Exploring the prevalence and diversity of pollen carried by four species of migratory Old World warbler (Sylvioidea) on arrival in the UK
Wood MJ., Morgan PJ., Webb JC., Goodenough AE., Chambers FM., Hart AG.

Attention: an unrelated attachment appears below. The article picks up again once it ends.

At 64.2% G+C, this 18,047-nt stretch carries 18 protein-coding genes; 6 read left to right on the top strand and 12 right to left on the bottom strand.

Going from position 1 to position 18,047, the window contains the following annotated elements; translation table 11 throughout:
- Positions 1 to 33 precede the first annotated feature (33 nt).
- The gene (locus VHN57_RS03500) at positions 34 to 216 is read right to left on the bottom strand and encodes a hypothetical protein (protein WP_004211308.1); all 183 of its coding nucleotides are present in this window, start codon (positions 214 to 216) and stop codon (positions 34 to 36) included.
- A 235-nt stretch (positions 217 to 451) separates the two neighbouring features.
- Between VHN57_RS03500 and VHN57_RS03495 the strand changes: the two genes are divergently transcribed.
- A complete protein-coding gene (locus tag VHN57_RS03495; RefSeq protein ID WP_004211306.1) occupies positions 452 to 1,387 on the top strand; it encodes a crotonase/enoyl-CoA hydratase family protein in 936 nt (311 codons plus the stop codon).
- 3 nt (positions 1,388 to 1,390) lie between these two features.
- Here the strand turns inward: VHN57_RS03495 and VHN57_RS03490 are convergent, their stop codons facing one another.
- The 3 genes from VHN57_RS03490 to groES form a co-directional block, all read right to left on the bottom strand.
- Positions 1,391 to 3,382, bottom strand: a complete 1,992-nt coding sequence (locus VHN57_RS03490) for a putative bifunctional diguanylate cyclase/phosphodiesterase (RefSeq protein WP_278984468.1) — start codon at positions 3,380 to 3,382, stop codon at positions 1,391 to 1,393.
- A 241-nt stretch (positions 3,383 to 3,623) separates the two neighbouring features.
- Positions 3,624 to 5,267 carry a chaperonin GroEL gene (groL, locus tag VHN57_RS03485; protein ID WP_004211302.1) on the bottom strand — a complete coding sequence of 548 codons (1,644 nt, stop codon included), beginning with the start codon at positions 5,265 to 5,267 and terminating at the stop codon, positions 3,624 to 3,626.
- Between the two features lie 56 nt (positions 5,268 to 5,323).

Capsule: Pollen encrusted around the bill of migrating warblers can reveal marked differences in foraging ecology between bird species. Aims: To examine patterns of the prevalence and diversity of pollen in four species of warbler, and explore the potential of pollen to act as an indicator of recent foraging behaviour. Methods: By isolating pollen from bill encrustations using laboratory palynological techniques and identification by light microscopy, we examined variation in the prevalence of the five most common pollen taxa, and variation in pollen assemblages in four species of warbler arriving on the south coast of England. Results: All samples contained abundant pollen, with 19 floral taxa identified. Sylvia warblers tended to carry Prunus and Citrus pollen, while Phylloscopus warblers mainly carried Eucalyptus pollen. Pollen assemblages varied markedly between bird species. Conclusion: Commercial and garden flowering trees are an important resource for migrating warblers. Pollen may be such a valuable resource that flowering plants might be included in the conservation management of stopover sites. The use of pollen to resolve migratory routes may be problematic however, requiring detailed knowledge of both the distribution and flowering phenology of plants en route. © 2014 British Trust for Ornithology.